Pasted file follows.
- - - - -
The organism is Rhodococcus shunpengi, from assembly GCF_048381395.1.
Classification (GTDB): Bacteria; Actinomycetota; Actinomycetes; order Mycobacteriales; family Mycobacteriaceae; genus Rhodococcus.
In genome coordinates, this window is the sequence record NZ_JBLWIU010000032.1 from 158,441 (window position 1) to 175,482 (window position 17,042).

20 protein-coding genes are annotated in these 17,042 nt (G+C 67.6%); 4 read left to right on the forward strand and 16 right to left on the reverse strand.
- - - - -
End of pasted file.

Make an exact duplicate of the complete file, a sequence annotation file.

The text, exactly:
The organism is Rhodococcus shunpengi, from assembly GCF_048381395.1.
Classification (GTDB): Bacteria; Actinomycetota; Actinomycetes; order Mycobacteriales; family Mycobacteriaceae; genus Rhodococcus.
In genome coordinates, this window is the sequence record NZ_JBLWIU010000032.1 from 158,441 (window position 1) to 175,482 (window position 17,042).

20 protein-coding genes are annotated in these 17,042 nt (G+C 67.6%); 4 read left to right on the forward strand and 16 right to left on the reverse strand.